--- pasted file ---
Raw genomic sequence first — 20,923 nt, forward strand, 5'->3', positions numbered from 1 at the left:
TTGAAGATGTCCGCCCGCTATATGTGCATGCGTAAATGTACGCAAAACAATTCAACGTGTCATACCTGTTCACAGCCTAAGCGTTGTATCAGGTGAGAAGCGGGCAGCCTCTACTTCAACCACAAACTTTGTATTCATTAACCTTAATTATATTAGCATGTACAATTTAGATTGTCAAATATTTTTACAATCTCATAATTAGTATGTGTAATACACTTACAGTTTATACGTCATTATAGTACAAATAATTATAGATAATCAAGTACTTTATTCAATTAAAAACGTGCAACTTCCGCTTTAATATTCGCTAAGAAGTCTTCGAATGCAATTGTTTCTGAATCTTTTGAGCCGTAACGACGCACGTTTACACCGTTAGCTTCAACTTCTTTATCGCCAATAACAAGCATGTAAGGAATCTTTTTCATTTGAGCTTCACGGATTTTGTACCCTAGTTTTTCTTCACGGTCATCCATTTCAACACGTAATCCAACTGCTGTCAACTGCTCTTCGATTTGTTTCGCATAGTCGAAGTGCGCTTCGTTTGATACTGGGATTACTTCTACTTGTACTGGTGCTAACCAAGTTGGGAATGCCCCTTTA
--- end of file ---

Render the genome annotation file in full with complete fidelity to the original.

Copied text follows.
Raw genomic sequence first — 20,923 nt, forward strand, 5'->3', positions numbered from 1 at the left:
TTGAAGATGTCCGCCCGCTATATGTGCATGCGTAAATGTACGCAAAACAATTCAACGTGTCATACCTGTTCACAGCCTAAGCGTTGTATCAGGTGAGAAGCGGGCAGCCTCTACTTCAACCACAAACTTTGTATTCATTAACCTTAATTATATTAGCATGTACAATTTAGATTGTCAAATATTTTTACAATCTCATAATTAGTATGTGTAATACACTTACAGTTTATACGTCATTATAGTACAAATAATTATAGATAATCAAGTACTTTATTCAATTAAAAACGTGCAACTTCCGCTTTAATATTCGCTAAGAAGTCTTCGAATGCAATTGTTTCTGAATCTTTTGAGCCGTAACGACGCACGTTTACACCGTTAGCTTCAACTTCTTTATCGCCAATAACAAGCATGTAAGGAATCTTTTTCATTTGAGCTTCACGGATTTTGTACCCTAGTTTTTCTTCACGGTCATCCATTTCAACACGTAATCCAACTGCTGTCAACTGCTCTTCGATTTGTTTCGCATAGTCGAAGTGCGCTTCGTTTGATACTGGGATTACTTCTACTTGTACTGGTGCTAACCAAGTTGGGAATGCCCCTTTA